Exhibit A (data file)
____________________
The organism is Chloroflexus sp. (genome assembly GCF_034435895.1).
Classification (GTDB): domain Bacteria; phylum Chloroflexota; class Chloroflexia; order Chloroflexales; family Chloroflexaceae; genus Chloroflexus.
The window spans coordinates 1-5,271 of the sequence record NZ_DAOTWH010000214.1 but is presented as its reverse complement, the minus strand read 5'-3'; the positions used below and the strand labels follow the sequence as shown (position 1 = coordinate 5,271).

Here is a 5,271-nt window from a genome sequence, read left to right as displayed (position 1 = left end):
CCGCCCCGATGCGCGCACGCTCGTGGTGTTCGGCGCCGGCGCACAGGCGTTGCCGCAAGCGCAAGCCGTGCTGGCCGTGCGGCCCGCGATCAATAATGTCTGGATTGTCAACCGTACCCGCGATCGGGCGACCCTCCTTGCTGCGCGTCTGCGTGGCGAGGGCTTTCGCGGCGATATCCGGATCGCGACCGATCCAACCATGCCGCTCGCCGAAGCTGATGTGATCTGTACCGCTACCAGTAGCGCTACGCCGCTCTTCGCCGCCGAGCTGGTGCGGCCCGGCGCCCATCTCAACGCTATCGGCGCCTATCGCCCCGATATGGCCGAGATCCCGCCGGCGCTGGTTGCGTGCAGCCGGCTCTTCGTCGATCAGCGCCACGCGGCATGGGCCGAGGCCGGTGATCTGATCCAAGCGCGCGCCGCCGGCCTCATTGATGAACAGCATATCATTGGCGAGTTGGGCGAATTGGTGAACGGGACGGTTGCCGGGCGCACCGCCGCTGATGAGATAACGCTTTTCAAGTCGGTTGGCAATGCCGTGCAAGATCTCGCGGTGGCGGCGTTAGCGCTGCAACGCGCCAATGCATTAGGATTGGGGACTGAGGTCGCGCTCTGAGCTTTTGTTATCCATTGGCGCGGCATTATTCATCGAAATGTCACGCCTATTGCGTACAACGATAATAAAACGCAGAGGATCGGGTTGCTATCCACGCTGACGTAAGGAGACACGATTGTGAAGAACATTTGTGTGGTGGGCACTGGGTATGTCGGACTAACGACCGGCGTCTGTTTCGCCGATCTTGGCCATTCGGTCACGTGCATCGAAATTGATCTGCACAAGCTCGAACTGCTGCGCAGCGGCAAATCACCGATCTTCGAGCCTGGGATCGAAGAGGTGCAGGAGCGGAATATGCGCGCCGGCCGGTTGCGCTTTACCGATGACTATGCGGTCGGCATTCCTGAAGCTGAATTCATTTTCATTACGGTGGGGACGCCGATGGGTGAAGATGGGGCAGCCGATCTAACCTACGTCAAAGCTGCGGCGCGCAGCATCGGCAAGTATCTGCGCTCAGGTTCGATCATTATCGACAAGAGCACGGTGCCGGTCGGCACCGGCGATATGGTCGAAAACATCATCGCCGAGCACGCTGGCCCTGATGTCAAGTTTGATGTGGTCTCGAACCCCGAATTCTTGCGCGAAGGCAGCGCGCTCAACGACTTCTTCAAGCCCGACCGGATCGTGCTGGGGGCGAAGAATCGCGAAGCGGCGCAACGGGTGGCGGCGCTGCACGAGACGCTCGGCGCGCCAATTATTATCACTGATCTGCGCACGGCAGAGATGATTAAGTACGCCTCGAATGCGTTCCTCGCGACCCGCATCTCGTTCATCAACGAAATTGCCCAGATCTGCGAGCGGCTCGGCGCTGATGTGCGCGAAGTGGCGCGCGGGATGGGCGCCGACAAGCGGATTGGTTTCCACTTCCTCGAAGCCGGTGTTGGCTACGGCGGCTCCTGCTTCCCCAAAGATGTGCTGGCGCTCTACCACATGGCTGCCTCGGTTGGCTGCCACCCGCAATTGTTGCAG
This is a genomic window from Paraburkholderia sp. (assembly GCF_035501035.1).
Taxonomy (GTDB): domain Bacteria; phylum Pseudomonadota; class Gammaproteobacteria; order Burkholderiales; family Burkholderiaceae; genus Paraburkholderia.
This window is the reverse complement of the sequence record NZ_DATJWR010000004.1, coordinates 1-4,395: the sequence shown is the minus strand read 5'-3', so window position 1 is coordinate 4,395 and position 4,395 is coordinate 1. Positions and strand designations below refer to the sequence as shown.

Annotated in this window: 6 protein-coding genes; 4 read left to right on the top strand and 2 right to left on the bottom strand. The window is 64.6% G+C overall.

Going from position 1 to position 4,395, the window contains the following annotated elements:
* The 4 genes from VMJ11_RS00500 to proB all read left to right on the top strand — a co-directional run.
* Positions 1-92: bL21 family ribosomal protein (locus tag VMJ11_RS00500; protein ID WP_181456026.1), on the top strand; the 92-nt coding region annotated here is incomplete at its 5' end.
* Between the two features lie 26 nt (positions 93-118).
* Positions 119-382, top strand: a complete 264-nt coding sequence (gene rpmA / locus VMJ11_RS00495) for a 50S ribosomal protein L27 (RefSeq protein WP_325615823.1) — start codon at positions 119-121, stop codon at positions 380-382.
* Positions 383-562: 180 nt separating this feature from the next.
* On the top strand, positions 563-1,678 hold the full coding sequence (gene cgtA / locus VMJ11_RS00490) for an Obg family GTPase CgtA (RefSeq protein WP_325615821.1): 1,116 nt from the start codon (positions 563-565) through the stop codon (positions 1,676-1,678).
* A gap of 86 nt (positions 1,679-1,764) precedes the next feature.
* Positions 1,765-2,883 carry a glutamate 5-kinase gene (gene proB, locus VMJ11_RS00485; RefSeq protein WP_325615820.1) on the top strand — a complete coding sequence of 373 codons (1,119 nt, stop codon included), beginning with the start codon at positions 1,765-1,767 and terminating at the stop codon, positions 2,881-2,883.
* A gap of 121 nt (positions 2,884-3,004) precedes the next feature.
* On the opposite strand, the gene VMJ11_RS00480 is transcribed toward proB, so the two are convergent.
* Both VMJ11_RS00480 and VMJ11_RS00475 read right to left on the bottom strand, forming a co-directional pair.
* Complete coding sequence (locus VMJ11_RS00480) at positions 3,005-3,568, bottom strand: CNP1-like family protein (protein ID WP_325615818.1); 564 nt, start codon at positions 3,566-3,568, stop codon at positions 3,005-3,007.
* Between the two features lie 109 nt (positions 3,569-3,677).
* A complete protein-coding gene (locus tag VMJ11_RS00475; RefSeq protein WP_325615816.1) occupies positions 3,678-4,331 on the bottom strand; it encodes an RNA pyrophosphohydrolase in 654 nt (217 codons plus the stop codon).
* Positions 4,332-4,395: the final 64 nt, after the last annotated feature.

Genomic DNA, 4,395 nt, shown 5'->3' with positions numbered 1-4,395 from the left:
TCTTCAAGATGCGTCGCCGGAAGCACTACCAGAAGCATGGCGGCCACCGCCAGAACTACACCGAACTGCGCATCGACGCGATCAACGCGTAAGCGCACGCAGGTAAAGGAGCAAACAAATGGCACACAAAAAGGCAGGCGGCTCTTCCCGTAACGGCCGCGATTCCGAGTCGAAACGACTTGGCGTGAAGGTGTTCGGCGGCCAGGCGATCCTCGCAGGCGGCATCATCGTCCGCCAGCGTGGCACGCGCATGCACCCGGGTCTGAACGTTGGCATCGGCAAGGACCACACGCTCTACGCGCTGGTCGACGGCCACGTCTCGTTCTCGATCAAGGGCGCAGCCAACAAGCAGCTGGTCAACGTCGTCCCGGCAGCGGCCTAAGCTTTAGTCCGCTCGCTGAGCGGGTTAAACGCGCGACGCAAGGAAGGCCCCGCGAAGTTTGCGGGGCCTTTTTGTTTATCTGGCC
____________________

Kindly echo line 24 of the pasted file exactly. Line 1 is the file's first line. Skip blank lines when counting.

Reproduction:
* A complete protein-coding gene (locus tag VMJ11_RS00475; RefSeq protein WP_325615816.1) occupies positions 3,678-4,331 on the bottom strand; it encodes an RNA pyrophosphohydrolase in 654 nt (217 codons plus the stop codon).